| 7.8°C Belfast

Belfast festival under pressure to drop Frankie Boyle from its bill


Frankie Boyle is known for his close to the bone humour

Frankie Boyle is known for his close to the bone humour


Frankie Boyle is known for his close to the bone humour

Pressure is building on Belfast's Feile an Phobail to drop controversial Scots comic Frankie Boyle from this year's festival programme.

He's been booked for the Feile despite a public outcry - reported in the Belfast Telegraph at the start of June - over jokes he made about people with Down's syndrome.

In 2010 Boyle faced criticism from the parents of a five-year-old girl with Down's after a sold-out gig in Reading.

During his performance, some jokes involved remarks about Down's syndrome children.

Now a change.org petition calling on the Feile to cancel Boyle's appearance has attracted almost 700 signatures.

It says: "Feile an Phobail is a community organisation and claims to promote equality and inclusion within the community.

"Allowing Frankie Boyle as a main act in the Feile does not comply with their policy of inclusion.

Daily Headlines & Evening Telegraph Newsletter

Receive today's headlines directly to your inbox every morning and evening, with our free daily newsletter.

This field is required

"By allowing Frankie Boyle to be a part of the Feile, this is suggesting that those most vulnerable in our society do not deserve the same equality as the rest of the community."

The Boyle controversy also hit the airwaves through the BBC's Stephen Nolan Show

In a statement a spokesman for the Feile told Nolan that they have met recently with representatives of the Stephen Hartley Down's Syndrome Support Group and Kids Together Belfast.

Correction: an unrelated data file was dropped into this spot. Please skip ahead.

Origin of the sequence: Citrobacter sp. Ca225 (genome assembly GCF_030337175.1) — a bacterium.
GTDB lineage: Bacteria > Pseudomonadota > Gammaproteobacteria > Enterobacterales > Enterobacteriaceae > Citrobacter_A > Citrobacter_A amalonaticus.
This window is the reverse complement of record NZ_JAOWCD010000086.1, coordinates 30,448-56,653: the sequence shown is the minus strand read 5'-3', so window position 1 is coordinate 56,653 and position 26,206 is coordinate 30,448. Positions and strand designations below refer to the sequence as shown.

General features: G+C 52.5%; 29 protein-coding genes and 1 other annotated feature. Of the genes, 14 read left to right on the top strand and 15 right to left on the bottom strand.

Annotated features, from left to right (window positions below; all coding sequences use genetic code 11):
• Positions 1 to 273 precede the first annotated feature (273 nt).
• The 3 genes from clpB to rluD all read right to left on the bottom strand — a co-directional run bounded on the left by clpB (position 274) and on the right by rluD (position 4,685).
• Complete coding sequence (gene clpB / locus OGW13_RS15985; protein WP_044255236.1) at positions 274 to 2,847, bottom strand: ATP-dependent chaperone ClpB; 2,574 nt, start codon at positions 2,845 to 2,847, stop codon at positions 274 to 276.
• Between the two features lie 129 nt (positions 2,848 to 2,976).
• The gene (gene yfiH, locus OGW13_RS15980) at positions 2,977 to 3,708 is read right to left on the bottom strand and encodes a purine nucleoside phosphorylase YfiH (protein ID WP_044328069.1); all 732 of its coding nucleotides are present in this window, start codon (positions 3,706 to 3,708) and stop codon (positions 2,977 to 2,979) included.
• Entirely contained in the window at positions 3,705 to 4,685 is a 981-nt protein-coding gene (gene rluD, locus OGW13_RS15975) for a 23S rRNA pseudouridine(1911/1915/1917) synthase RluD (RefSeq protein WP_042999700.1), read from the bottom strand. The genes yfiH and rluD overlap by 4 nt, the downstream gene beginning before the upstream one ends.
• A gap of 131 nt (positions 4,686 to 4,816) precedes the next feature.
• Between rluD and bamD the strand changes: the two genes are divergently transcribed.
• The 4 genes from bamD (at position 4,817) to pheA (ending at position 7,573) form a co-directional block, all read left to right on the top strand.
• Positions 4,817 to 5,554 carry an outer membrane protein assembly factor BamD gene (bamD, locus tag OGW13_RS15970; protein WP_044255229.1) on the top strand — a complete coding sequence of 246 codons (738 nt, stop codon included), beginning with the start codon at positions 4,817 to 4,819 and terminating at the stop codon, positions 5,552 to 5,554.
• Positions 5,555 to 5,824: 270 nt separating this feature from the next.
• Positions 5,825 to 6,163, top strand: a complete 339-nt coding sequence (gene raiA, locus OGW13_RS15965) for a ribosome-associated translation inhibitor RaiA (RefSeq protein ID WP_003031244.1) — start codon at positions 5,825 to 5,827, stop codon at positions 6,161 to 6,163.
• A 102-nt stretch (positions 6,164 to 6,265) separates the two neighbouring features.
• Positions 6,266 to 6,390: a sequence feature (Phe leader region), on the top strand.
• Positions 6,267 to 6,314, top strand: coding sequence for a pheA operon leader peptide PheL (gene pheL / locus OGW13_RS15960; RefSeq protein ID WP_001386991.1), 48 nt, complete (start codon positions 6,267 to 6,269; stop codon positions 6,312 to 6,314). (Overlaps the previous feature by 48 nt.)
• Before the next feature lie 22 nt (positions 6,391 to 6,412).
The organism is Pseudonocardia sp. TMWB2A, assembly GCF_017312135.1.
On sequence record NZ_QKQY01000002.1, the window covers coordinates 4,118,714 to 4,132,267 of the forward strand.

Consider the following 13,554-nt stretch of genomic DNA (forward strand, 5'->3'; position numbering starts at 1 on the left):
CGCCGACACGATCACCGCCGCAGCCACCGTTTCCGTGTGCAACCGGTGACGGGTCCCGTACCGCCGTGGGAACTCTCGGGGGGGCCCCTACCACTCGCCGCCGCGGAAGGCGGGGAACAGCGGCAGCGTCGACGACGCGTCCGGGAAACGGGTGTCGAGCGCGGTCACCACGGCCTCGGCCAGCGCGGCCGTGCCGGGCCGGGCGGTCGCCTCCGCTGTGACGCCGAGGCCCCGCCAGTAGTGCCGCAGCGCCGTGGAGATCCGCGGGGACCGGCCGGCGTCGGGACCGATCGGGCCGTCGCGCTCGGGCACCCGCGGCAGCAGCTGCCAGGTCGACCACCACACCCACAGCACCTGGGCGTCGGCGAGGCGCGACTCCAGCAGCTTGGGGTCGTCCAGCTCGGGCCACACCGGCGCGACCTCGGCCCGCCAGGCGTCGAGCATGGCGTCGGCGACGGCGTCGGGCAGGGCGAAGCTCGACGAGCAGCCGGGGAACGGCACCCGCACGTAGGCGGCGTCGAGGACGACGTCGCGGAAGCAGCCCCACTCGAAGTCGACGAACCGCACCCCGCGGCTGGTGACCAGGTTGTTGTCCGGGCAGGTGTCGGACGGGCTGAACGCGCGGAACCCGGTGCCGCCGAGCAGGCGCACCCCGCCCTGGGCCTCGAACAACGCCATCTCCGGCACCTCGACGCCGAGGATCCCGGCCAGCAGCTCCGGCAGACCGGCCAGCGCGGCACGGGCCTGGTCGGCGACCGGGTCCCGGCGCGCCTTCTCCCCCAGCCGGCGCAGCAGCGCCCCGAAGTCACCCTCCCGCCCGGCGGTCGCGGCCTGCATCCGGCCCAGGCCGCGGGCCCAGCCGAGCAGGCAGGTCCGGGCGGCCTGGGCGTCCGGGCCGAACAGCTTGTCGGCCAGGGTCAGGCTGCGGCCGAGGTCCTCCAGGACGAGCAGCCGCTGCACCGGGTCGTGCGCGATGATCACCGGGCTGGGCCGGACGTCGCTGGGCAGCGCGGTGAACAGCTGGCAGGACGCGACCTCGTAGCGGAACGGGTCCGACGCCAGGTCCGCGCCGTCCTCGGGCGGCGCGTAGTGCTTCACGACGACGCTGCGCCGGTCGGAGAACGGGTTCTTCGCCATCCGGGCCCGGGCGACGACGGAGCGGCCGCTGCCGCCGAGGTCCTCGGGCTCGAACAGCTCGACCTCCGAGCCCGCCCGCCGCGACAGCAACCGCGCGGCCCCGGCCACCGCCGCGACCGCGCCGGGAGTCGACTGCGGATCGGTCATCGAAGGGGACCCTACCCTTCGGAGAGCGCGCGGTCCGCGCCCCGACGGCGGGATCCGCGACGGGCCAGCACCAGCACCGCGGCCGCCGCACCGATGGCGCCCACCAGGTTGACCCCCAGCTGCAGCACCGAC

The Feile statement said that they had listened to the deeply felt concerns and the obvious disappointment of the groups in regard to the fact that Frankie Boyle was booked, and apologised for creating a situation where any individual with a disability from their community felt isolated and ostracised.

Quoting directly from the Feile statement, Nolan told his listeners: "Going forward, Feile will take all of the issues and concerns raised this year on board and will duly consider them when booking future events."

Callers to the show were upset that taxpayers' money was being spent on what they felt was a man whose comedy insulted people who are in no position to answer back - though some defended the booking on free speech grounds.

"Are there no comedians in Northern Ireland that they have to bring in this guy - who's not even funny?" said one caller.

But the Feile's decision to press on with the controversial show - despite their recogition of the hurt the booking of Boyle has caused - will have given fresh energy to their critics.

And with over a month to go until the gig on August 7, this controversy looks to be far from over.

  • Tickets to see Frankie Boyle in Falls Park are £25.

Top Videos